Deep in the native bush, under the cover of night, there are plenty of sights and sounds to be astounded by. As Ectotherm Keeper Nick Reynolds says, “If you know where to look, it’s a full show”. During the day, the forest is alive with birdsong, but as night falls the nocturnal animals come out, and under torchlight the eye-shine and light reflecting off an orb-weaver’s web, reminds us who’s home we are entering, and that we are not alone.


Searching for an elusive New Zealand gecko

Follow our ectotherm experts as they search the native forest at Mahakirau Forest Estate looking for the cryptic northern striped gecko.

Four times a year, ectotherm keepers from Auckland Zoo meet up with Sara and her neighbours from the Mahakirau Forest Estate, to search for and collect data on an elusive New Zealand gecko. The northern striped gecko was discovered and determined to be a new species back in 1997, and since then an investigation began to learn as much as we possibly can about these special creatures. It is still unclear how rare these geckos are but the first step to saving a species is to know everything you possibly can about them: what it eats; who its predators are; the types of climate and humidity it lives in – the list is endless.

“There’s always a magic, and excitement to discovering a new species, but that does melt away slightly when you realise how much work now has to be done to find out about the species. It blows your mind to think what else is out there, and also how it evolved to live in the area,” Nick says.

Traipsing through the bush at night at 1am – it’s unimaginable how these experts actually spot these tiny geckos, barely the size of my thumb. When asking Nick how he does it, he explains there is almost an art to it, getting your eye in on the types of plants that look ‘gecko-y’. Every time one is found, the plan is to GPS it, photograph where it was found, and then this data collection will start to form a vital trend.

We search the banks of the roadside, and within 10 minutes our first gecko is found. The excitement is palpable, partly due to having a win, but also because after a drought it is exhilarating to see that the geckos are surviving, and by the size of the one we found – they are breeding! Body measurements are recorded, photos are taken for a gecko ‘catalogue’, and the humidity and temperature are documented. Due to the unique markings each gecko has on its head, it is plainly obvious (to an expert eye) whether a gecko is ever recaptured or if it is a new one, and if it’s the former that then provides the team with another variety of data: how fast they grow; their range; how much they change. The gecko is then carefully placed back on the same plant it was found on, and left to carry on with its night.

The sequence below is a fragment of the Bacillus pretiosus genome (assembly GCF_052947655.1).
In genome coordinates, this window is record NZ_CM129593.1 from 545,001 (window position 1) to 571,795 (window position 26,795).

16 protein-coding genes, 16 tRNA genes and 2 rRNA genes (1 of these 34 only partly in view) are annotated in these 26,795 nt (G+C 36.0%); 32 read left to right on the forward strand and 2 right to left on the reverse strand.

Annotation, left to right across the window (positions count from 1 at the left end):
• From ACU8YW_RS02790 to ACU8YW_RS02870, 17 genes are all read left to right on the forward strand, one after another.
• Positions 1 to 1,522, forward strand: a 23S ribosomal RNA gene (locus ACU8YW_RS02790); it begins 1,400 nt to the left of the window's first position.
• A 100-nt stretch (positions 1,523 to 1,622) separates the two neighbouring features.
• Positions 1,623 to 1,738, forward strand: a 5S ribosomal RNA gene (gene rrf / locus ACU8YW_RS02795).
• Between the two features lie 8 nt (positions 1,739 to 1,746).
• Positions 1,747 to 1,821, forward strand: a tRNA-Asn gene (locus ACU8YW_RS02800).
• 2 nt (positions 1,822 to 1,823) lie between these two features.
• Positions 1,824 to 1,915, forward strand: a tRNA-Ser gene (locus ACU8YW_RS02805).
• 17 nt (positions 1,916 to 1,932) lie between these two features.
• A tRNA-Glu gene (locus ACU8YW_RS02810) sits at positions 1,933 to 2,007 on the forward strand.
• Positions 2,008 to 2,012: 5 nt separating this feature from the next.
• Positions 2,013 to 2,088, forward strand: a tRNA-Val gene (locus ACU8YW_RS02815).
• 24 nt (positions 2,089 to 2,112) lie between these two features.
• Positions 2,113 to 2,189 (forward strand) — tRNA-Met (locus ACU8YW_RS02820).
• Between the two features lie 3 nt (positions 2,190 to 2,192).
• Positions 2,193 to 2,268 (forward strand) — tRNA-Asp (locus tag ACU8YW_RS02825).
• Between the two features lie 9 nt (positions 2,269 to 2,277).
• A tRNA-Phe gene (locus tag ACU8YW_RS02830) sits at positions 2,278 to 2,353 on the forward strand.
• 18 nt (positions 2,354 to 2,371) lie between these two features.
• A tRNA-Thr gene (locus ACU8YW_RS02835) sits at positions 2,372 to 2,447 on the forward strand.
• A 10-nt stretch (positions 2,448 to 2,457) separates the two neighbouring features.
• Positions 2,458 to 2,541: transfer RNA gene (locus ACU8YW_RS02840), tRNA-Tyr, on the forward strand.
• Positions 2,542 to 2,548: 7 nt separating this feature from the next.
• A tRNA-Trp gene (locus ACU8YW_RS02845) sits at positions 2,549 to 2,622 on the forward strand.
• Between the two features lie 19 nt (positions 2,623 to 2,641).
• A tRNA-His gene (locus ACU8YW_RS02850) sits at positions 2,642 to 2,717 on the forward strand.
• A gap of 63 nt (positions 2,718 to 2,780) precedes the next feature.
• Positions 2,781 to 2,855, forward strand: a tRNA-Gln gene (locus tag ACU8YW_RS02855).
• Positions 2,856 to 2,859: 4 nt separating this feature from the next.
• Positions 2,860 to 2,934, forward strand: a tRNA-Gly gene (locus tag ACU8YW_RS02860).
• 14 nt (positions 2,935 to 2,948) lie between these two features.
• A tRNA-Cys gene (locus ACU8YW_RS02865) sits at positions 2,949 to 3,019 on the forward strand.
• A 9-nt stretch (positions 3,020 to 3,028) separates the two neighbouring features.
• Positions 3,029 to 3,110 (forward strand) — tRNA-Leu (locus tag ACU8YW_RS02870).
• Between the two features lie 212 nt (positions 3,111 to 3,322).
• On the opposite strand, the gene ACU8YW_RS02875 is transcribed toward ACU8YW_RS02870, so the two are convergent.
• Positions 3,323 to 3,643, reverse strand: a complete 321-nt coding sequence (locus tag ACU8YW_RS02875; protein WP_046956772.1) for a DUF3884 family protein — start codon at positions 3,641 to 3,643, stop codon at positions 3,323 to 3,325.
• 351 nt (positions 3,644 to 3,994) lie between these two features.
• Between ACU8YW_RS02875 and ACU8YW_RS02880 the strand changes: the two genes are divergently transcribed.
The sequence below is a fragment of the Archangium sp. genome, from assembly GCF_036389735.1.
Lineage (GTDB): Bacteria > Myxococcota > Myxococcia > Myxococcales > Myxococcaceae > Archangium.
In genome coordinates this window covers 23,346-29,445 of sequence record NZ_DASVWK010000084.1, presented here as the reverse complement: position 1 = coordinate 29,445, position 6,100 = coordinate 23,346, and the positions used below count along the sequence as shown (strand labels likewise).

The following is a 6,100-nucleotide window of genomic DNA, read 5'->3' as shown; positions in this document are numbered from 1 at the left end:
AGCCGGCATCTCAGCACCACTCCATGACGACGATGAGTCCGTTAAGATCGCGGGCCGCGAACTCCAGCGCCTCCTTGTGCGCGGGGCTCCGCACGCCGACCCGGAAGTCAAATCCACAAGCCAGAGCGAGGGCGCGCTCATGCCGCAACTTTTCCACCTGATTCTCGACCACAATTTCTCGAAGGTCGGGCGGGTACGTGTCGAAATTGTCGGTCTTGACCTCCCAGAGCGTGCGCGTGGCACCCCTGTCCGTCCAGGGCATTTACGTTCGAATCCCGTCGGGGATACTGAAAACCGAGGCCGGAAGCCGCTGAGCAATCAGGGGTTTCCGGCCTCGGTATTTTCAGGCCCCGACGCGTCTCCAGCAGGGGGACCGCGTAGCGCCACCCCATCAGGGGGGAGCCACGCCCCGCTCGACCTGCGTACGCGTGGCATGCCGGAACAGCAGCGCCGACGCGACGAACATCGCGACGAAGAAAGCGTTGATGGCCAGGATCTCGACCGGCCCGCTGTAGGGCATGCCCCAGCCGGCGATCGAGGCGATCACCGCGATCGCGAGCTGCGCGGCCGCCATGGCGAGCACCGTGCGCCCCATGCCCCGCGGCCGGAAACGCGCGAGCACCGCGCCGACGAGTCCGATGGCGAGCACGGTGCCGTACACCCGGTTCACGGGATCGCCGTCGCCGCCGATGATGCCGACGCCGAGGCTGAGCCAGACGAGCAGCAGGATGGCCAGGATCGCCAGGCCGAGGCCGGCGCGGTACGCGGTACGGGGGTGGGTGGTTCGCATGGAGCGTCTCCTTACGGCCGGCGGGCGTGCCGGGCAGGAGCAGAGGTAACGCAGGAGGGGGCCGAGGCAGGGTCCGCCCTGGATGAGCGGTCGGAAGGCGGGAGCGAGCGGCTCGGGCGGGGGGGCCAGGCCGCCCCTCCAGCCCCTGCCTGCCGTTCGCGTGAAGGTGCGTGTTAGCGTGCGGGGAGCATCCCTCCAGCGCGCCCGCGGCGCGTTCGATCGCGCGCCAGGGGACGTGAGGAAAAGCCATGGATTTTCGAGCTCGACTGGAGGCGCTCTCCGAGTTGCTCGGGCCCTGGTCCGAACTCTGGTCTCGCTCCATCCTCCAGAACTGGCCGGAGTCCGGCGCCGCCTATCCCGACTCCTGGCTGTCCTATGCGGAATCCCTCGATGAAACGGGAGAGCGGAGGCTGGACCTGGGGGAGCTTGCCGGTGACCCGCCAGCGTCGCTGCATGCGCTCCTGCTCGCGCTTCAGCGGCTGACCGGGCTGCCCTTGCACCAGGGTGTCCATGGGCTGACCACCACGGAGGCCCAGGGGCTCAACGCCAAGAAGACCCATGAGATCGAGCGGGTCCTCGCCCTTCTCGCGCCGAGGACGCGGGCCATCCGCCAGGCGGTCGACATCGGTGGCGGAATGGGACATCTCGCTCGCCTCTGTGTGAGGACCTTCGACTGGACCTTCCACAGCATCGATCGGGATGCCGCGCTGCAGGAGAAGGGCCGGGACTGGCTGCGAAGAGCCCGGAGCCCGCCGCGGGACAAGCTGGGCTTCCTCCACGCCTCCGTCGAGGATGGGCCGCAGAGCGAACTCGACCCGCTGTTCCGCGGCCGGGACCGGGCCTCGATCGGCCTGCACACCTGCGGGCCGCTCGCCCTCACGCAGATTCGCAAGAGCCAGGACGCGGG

As we leave the bankside behind, we descend deeper into the bush, past Archey’s frogs (masters of camouflage and the smallest of our rare endemic frogs), varieties of spiders, a suspended wētā shedding its exoskeleton along with wētā of the ‘tree’ and ‘cave’ sub-species, and even the chrysalis of a forest ringlet butterfly (incredibly rare and on the edge of extinction). It’s a fascinating experience, knowing how rare it is to see all of these beautiful animals, let alone in succession, in our native forests, only lit up by our head torches, and at times, simply a constellation of stars and moonlight.

Mahakirau Forest Estate is 600 stunning hectares of private land in the Coromandel. It’s a project that just goes to show how incredible our native bush is, and can be, when intensive predator control programmes are in place. Sara and the residents of this area have what they consider to be a symbiotic relationship with the land, they more time they dedicate to protecting it, the more it gives back to them.

Studying, researching, and surveying these beautiful geckos is imperative in order to learn how to save them if and when required, but also on a more structured level, every species in the world is given a status to indicate its vulnerability to extinction, so without this work feeding into its ‘status’, it would not get the help it needs and the global recognition it deserves.

“It's a great privilege to be out here, but it's also very warming to think that I'm contributing. Along with Auckland Zoo, we're all trying to do our bit and trying to save the beautiful planet that is our home,” says Nick.